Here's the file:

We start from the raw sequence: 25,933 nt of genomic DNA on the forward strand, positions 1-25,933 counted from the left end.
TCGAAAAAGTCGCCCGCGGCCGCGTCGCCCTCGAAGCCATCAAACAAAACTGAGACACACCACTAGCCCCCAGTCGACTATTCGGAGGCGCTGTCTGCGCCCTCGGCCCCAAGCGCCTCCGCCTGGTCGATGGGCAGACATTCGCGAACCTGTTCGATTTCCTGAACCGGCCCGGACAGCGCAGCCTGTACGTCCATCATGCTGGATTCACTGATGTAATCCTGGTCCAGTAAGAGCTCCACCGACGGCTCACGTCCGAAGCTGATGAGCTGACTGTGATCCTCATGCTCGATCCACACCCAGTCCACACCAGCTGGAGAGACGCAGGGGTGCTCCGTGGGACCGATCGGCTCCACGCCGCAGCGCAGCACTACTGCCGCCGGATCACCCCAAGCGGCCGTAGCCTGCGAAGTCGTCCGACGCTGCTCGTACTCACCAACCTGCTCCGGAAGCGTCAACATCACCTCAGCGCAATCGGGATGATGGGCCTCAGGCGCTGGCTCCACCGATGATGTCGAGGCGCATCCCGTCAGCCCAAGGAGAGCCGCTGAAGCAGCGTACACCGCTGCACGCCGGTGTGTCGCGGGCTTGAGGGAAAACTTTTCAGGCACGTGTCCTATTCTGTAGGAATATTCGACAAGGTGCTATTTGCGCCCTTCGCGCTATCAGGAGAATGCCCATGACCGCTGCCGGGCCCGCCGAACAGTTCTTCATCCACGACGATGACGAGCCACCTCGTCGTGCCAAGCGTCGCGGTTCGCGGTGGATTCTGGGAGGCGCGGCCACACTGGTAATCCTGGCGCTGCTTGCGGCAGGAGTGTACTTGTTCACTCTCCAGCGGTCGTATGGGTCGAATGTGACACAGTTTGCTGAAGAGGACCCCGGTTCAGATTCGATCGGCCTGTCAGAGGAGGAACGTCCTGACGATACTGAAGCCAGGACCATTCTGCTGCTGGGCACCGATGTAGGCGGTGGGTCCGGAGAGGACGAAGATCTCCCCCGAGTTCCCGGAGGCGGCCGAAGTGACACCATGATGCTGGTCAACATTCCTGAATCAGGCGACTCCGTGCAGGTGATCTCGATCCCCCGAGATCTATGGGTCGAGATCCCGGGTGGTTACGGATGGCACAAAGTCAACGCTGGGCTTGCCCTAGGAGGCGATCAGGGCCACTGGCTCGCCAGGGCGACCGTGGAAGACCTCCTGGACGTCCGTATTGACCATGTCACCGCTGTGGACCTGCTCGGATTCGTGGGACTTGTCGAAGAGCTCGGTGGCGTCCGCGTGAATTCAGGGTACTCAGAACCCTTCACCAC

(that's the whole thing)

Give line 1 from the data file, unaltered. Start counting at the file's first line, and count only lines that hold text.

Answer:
We start from the raw sequence: 25,933 nt of genomic DNA on the forward strand, positions 1-25,933 counted from the left end.